Main Article Content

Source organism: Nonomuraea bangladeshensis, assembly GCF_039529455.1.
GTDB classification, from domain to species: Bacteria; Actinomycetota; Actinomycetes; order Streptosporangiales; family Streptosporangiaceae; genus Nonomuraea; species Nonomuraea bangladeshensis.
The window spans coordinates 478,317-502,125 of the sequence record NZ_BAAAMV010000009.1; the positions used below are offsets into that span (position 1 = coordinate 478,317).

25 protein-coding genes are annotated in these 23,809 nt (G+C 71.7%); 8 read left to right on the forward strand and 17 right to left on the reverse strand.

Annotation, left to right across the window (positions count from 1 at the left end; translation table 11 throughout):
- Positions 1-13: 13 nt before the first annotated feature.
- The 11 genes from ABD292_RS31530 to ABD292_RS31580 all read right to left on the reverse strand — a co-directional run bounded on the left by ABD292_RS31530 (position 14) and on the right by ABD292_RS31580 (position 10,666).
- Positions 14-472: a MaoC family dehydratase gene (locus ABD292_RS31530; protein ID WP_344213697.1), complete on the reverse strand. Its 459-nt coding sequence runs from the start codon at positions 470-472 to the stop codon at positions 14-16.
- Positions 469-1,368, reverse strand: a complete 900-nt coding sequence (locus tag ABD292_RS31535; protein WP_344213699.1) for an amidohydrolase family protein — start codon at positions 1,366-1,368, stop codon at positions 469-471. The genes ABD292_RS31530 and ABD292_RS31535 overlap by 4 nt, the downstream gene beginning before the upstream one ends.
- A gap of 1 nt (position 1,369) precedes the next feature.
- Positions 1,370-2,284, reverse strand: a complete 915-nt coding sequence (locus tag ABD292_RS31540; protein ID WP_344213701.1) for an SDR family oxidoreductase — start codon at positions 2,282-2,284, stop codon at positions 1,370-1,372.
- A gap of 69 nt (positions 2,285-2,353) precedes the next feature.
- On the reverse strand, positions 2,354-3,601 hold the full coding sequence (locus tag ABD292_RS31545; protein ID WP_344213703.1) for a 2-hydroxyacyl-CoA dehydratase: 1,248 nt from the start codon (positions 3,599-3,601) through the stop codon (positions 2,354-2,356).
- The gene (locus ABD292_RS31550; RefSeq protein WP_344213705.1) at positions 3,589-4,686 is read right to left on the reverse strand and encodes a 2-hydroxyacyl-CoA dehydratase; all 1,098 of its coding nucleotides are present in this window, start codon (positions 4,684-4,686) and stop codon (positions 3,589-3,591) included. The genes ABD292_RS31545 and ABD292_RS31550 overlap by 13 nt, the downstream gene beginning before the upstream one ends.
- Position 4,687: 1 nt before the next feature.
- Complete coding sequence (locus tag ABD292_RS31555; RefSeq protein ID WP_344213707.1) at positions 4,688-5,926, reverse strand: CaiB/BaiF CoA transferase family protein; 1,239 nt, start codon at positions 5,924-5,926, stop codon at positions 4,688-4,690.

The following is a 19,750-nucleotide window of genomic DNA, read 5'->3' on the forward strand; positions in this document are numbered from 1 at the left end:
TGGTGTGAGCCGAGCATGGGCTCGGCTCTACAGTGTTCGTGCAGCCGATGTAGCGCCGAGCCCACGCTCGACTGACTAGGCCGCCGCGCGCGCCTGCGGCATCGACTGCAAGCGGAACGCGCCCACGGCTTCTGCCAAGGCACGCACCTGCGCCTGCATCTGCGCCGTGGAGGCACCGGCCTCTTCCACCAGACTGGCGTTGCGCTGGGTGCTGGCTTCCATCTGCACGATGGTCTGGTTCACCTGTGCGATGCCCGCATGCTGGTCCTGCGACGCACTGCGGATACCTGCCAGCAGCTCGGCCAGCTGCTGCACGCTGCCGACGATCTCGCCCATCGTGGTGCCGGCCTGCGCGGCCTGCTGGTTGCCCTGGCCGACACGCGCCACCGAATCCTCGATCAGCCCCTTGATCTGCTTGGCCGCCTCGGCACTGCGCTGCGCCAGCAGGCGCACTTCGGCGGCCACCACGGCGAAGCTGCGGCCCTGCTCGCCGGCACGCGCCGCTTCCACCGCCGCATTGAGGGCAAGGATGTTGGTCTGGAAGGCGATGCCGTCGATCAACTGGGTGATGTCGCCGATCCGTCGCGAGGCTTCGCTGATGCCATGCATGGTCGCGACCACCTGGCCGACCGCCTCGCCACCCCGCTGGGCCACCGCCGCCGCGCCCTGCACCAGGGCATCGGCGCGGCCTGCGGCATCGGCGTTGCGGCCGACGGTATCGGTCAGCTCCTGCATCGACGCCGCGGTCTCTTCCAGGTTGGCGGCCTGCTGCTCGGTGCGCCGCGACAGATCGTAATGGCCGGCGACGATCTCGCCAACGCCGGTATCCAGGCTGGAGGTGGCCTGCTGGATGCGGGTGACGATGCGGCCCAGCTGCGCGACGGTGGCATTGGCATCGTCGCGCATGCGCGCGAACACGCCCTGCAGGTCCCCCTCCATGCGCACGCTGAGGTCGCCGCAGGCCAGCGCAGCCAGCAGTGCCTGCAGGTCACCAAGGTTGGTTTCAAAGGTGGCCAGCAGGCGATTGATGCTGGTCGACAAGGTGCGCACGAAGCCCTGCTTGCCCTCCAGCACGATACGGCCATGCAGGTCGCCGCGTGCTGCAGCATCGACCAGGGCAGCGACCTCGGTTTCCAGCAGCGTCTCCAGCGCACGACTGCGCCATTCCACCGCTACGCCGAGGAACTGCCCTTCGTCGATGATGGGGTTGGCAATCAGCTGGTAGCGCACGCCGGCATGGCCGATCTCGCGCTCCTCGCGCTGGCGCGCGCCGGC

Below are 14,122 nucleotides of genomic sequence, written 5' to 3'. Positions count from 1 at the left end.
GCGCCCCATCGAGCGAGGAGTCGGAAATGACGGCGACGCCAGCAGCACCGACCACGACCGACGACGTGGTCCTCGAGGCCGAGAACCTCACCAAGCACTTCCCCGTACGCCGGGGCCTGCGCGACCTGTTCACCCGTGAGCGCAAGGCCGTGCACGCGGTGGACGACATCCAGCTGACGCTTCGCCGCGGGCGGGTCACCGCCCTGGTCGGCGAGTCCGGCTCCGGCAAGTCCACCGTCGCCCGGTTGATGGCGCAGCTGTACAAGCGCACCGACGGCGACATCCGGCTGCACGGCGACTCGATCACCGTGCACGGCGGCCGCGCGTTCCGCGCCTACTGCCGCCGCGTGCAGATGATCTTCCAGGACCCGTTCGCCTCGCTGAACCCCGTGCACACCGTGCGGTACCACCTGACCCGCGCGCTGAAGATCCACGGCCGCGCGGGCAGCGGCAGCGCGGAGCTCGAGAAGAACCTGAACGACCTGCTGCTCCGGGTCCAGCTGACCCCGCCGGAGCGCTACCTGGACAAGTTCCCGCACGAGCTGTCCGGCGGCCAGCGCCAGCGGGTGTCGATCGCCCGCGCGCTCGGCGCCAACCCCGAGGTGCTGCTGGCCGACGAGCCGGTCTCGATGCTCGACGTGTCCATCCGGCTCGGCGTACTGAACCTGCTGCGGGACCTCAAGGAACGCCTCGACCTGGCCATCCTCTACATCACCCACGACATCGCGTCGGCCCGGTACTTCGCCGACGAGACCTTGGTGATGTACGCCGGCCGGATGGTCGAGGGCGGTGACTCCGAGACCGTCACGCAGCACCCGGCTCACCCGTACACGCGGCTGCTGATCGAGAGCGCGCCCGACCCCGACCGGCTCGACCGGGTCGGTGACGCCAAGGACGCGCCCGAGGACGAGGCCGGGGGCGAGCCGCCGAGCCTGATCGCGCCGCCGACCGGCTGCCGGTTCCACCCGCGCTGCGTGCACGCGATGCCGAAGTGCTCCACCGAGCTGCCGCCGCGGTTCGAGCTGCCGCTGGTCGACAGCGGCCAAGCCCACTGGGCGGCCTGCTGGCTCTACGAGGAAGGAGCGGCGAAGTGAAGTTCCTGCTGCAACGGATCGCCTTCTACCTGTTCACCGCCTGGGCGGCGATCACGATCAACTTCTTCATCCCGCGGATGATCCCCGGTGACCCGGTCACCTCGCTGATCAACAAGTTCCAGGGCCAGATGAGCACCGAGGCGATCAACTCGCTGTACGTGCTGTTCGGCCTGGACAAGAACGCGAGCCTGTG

This study aims to explore the meaning and linguistic forms found in the translation of the four English downtoners – a bit, a little, a little bit and slightly – based on the theoretical framework of translation equivalence. Data derived from 150 sentences drawn from a corpus of expressive texts and their Thai translations. The result of the study shows that the translations can be divided into two groups. First were those which conveyed the downtoning effect in accordance with the original version (64.67%). Their linguistic forms are associated with Thai downtoners equivalent to that of the source text or the use of equivalent expressions that tend to collocate with words with neutral semantic load. The second group comprised those which produced an intensifying effect contrary to that conveyed by the original (35.33%). Their subcategories include omission of the downtoning element and the use of expressions conveying intensification which produce an intensifying effect and generally collocate with words carrying negative connotation. It was also found that the use of equivalent expressions, as well as the omission of the downtoning element and use of expressions conveying intensification, are for the purpose of making the target text more appealing to the reader and maintaining equivalence or naturalness, which is related to collocation, conciseness and clarity.
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